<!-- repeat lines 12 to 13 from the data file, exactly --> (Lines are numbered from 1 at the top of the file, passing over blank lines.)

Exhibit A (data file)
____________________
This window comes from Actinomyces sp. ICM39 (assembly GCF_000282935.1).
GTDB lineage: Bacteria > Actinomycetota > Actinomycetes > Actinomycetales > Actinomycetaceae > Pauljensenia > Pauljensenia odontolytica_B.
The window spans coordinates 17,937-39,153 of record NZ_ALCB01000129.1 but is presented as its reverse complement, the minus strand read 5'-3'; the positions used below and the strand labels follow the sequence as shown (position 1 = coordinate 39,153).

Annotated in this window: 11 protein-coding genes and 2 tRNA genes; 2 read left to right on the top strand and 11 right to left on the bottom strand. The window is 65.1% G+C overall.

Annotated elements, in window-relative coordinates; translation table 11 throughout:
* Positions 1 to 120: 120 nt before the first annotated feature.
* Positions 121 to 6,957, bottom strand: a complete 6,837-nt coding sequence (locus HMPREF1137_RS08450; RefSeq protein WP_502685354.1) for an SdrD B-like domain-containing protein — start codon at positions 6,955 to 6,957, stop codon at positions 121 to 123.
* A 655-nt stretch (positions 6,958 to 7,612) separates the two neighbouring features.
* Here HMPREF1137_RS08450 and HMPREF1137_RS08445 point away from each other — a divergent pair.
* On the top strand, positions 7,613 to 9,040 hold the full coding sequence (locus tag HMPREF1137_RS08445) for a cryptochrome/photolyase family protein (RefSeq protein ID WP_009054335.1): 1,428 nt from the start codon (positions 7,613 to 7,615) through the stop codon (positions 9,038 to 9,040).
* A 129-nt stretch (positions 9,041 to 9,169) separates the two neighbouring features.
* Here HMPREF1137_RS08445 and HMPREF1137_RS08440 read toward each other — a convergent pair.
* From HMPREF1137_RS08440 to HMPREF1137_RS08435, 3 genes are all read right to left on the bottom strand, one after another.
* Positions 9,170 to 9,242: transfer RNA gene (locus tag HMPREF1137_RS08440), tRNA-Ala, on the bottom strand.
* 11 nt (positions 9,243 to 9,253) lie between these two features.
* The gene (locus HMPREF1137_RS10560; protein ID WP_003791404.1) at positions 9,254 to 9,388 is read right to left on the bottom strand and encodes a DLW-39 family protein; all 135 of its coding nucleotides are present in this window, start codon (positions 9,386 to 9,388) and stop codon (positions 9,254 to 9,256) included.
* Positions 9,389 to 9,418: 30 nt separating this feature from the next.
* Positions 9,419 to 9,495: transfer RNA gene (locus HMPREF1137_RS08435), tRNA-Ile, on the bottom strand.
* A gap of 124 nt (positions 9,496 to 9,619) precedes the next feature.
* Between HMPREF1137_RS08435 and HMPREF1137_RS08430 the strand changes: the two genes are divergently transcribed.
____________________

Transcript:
* Here HMPREF1137_RS08445 and HMPREF1137_RS08440 read toward each other — a convergent pair.
* From HMPREF1137_RS08440 to HMPREF1137_RS08435, 3 genes are all read right to left on the bottom strand, one after another.